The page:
30            Buddy Bell   98 1665 1972 1974 20-22  *5/98D     CLE
31          Delmon Young   96 1435 2006 2008 20-22   97/8D TBD-MIN
32        Gary Sheffield   95 1244 1988 1991 19-22   *5/6D     MIL
33            Roy Howell   95 1008 1974 1976 20-22    *5/D     TEX
34         Melky Cabrera   90 1155 2005 2007 20-22    87/9     NYY
35         Carl Crawford   90 1611 2002 2004 20-22   *7/8D     TBD
36         Larry Parrish   86 1245 1974 1976 20-22    *5/6     MON
37     Aurelio Rodriguez   85 1272 1969 1970 21-22    *5/6 CAL-TOT
38          Jose Guillen   83 1131 1997 1998 21-22    *9/8     PIT
39            Sammy Sosa   82 1120 1989 1991 20-22  *9/87D TOT-CHW

   2. BDC Posted: March 07, 2013 at 09:42 AM (#4382682)
For some reason, I hear "Eric Hosmer" and my brain assigns it the pathway "Bob Hamelin." So I read this headline and think, hasn't that been decided already?
   3. Yeaarrgghhhh Posted: March 07, 2013 at 10:26 AM (#4382713)
Damn...I didn't realize that Stanton was even better than Cabrera at the same age.
   4. RoyalsRetro (AG#1F) Posted: March 07, 2013 at 12:18 PM (#4382822)
Jerry Crasnick wrote on Hosmer before spring games began, and Hosmer said he hopes an offseason strength, conditioning and nutrition program will keep him stronger this year.


Hosmer did look pretty lost at the plate at times, but he did look so good his rookie year, it makes me think he can get his head on straight and have a good career going forward. I think firing hitting coach Kevin Seizter may have an effect. Seitzer stresses going the opposite field, which seemed to help Gordon and Butler, but maybe hurt Hosmer. I'm cautiously optimistic Hos can be an All-Star type first baseman going forward.

Now, can anyone explain his crummy defensive numbers? He looks like he should be pretty good. He's fluid, gets to balls pretty well it seems. I also notice it seems like he botches routine plays more than you would like. He has this annoying glove flip on balls that skip in front of the bag, that may look cool but probably costs him some catches. I also think the Royals coaching staff has been poorly positioning their infield, causing Moose to have inflated fielding numbers (who seems average to below average, but is awesome in the metrics), and hurting Escobar's numbers (he looks fantastic, but is average to below aveage by metrics). Any other ideas?
   5. Harveys Wallbangers Posted: March 07, 2013 at 01:26 PM (#4382889)

not that it counts for anythiing but i have always thought bigger guys are more prone to struggle the first couple of years because of the bigger strike zone and being forced to adapt to pitchers capable of hitting corners. agreed that i think the kid needs to stay away from seizter's approach because that isn't his core competency.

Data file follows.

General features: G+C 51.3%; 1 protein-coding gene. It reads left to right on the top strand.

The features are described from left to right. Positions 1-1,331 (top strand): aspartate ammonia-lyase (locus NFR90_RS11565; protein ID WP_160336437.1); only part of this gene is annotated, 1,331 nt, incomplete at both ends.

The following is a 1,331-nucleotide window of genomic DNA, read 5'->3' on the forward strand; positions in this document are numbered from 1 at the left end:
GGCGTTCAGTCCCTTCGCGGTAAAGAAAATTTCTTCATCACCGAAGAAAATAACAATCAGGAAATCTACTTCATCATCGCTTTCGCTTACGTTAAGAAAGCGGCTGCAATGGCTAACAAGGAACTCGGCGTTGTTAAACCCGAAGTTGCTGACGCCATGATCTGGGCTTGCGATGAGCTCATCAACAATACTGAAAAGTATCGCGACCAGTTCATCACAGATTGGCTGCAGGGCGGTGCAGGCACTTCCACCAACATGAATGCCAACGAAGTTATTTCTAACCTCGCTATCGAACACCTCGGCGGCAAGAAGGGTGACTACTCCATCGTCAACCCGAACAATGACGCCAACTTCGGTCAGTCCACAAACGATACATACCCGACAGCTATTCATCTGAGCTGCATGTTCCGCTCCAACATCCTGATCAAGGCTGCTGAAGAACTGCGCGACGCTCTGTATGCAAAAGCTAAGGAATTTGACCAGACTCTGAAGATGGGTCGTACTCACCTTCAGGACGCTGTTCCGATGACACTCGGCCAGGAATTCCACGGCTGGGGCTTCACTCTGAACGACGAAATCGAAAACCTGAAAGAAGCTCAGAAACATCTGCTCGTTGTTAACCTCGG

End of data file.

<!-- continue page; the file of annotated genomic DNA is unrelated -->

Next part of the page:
looks like a hitter to me
   6. Ivan Grushenko of Hong Kong Posted: March 07, 2013 at 02:12 PM (#4382933)
Seitzer stresses going the opposite field, which seemed to help Gordon and Butler, but maybe hurt Hosmer. I'm cautiously optimistic Hos can be an All-Star type first baseman going forward.

Shouldn't the hitting coach adapt to the hitter's strengths? Alternately why have just one hitting coach if his approach works for some but not for others?
   7. Walt Davis Posted: March 07, 2013 at 05:06 PM (#4383127)
Damn...I didn't realize that Stanton was even better than Cabrera at the same age.

Maybe. It is a 366 vs. 350 OBP advantage for Cabrera. Stanton did hit 290 last year which is a very scary thought in its way but he's been more Eddie Mathews than Frank Robinson. What Stanton does have is possibly the greatest power we have seen in a long time. ISO through age 22, min 1000 PA:

DiMaggio 289
T Williams 284
Stanton 283
Mathews 281
Pujols 265
Foxx 260
Horner 255
Juan Gone 235

Cabrera is down at 223.

That's a nice list to be in and Stanton's in an interesting spot on it. The true greats, including guys like FRob as you move further down, all had OBPs 20+ points better. On the other hand, the "busts" (Horner, Gonzalez, Tony C, Andruw, Straw, Trosky, Powell, Canseco, Bruno) all had lower OBPs (a couple were close). Stanton's walk rate is perfectly decent (270 BA, 350 OBP) and it's not too heavily driven by IBB but the best players on the list either hit 25-50 points higher in BA or had 100+ points difference between BA and OBP ... or both.

With his K-rate, it's hard to see him even maintaining the 290 BA he had in 2012 (career on-contact of 401/821) so he'll need to cut the K-rate if he wants to challenge Bonds. :-)

Stanton so far this spring -- 1 K in 18 PA. :-)
   8. Walt Davis Posted: March 07, 2013 at 05:22 PM (#4383152)
looks like a hitter to me

Out of curiosity, what level of hitter? #1's list is full of good but not great hitters. Do you think he'll be Eric Chavez or Brunansky or Clark or Murray? (presumably not Pujols) As a 1B, that's a range from average to HoVG/HoF.

Then I'm not entirely sure the differences among those hitters wasn't largely just injuries and such. Chavez was chugging along at 125-130 OPS+ before he got hurt; Sierra had a nice run of 130ish hitting; Beltre is churning out 130 these days. Jack Clark was probably as good or better a hitter than Murray, just much less durable. So maybe that range of hitters isn't as broad as I first thought.